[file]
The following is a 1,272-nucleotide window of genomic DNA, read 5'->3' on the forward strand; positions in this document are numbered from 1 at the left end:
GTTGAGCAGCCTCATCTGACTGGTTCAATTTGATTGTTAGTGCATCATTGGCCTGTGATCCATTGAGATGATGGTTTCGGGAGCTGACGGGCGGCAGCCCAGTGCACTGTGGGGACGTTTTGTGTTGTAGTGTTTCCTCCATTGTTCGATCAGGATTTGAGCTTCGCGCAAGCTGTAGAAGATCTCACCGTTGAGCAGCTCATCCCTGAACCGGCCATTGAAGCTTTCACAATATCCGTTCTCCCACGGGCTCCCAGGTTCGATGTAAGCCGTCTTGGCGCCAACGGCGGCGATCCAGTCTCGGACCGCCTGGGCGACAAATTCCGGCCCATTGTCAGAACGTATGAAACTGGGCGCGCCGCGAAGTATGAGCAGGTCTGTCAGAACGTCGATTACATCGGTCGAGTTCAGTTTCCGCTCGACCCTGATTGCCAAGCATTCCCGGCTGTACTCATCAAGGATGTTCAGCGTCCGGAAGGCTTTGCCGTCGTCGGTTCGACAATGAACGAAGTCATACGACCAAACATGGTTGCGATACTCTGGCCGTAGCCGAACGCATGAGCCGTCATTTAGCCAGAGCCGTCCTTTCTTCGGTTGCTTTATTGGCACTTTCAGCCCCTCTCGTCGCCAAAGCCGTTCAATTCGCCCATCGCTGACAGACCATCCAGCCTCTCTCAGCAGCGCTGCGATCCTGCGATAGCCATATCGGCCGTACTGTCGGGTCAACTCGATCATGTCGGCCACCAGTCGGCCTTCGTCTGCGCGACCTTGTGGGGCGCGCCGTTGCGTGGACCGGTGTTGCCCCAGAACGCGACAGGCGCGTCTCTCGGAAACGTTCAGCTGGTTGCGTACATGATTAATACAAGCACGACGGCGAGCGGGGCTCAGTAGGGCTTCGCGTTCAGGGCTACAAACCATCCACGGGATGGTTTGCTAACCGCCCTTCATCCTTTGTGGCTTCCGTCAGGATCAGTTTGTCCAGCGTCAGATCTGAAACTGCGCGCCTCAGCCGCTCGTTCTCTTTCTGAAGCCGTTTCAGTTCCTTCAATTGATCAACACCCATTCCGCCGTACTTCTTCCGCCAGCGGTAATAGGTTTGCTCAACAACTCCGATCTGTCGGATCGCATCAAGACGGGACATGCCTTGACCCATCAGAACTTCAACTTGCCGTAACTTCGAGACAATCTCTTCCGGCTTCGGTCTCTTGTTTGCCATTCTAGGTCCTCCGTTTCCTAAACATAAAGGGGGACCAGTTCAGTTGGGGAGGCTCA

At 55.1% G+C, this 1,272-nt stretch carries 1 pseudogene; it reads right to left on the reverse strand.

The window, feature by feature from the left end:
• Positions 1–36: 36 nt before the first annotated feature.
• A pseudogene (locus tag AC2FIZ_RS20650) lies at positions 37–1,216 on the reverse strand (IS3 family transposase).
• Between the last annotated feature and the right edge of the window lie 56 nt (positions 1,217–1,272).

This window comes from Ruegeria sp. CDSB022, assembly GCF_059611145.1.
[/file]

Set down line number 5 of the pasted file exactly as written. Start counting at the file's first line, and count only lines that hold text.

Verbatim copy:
• Positions 1–36: 36 nt before the first annotated feature.